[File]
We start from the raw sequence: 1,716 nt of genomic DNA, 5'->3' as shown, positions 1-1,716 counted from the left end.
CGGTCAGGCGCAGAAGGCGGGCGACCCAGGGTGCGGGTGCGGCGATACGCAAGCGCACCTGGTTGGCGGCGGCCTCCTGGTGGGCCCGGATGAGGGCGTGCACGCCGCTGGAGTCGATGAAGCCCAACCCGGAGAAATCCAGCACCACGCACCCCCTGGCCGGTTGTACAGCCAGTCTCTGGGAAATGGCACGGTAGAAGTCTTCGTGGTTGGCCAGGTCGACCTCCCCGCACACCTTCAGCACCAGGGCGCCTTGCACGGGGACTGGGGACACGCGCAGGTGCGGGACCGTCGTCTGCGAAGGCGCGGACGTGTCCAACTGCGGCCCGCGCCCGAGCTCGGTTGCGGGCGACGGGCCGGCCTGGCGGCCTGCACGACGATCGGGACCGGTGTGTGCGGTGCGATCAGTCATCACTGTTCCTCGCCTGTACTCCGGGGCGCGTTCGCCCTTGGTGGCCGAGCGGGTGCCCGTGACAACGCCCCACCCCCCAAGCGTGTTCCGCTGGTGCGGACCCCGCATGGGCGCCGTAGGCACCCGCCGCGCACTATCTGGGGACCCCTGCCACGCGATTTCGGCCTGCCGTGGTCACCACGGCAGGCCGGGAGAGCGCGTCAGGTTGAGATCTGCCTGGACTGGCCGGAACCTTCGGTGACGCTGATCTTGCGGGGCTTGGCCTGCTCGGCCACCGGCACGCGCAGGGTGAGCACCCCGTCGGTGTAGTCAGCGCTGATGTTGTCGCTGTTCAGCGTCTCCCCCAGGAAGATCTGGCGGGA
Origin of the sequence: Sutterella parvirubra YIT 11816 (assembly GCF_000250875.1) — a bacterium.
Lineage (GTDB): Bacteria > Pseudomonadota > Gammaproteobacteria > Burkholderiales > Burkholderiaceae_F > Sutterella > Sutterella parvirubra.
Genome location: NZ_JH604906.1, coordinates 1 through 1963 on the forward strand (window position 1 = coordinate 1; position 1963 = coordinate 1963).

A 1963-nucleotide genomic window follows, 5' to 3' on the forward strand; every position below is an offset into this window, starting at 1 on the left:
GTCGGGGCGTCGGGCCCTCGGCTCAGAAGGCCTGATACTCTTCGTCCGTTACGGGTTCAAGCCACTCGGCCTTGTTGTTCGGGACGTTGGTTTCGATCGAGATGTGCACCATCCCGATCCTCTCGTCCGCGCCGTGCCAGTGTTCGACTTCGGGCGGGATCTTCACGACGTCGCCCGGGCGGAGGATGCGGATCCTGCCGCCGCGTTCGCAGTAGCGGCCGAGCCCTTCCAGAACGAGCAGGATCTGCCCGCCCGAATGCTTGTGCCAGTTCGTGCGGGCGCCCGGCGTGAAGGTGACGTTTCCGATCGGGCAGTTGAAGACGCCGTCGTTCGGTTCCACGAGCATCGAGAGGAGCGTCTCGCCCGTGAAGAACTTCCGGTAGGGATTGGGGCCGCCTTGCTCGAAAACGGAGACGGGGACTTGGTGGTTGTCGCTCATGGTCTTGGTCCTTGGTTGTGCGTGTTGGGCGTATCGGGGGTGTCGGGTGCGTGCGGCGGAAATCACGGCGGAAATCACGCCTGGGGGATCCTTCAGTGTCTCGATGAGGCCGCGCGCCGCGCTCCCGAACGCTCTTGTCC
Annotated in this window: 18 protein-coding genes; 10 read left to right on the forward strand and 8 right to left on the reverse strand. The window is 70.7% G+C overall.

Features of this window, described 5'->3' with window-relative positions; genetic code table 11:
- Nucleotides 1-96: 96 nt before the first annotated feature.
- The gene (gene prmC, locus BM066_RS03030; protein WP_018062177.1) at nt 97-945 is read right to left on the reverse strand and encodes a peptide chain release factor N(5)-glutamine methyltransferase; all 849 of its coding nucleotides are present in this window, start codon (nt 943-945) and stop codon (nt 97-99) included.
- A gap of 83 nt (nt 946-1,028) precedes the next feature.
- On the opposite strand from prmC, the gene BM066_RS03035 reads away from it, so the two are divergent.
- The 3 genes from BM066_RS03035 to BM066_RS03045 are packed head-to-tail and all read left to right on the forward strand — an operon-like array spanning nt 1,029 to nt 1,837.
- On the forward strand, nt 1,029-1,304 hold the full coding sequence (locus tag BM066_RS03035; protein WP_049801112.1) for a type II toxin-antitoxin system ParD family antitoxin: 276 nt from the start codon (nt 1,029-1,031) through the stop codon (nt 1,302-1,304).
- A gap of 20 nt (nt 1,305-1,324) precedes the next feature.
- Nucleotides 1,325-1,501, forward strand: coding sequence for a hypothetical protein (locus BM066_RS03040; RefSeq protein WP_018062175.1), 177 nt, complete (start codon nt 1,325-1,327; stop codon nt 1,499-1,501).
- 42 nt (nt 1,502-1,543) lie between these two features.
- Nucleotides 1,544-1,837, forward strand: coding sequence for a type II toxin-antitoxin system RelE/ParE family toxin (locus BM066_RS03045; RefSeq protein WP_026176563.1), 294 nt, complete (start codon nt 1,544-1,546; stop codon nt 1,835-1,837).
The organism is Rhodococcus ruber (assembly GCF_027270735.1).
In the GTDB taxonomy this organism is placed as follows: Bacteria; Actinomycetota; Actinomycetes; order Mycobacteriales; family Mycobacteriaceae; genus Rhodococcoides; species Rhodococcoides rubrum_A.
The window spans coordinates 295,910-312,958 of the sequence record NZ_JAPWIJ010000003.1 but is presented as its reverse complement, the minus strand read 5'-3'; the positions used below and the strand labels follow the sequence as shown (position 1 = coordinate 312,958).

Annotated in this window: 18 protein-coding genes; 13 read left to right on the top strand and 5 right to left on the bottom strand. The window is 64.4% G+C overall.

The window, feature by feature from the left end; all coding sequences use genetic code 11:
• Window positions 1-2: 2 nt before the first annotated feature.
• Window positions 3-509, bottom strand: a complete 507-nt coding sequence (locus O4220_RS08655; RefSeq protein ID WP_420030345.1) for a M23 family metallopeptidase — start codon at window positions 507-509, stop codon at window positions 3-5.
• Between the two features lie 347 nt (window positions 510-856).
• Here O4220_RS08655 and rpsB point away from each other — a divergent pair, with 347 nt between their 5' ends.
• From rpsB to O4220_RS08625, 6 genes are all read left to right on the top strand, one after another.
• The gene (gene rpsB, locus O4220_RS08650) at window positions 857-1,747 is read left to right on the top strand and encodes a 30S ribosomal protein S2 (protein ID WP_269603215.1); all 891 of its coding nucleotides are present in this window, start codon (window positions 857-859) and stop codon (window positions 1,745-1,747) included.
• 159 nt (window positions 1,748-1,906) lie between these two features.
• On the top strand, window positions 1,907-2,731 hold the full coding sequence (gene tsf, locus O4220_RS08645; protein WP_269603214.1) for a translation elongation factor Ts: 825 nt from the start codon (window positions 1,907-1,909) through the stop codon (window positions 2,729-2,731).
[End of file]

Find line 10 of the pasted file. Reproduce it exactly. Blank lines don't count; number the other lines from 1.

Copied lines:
- Nucleotides 1-96: 96 nt before the first annotated feature.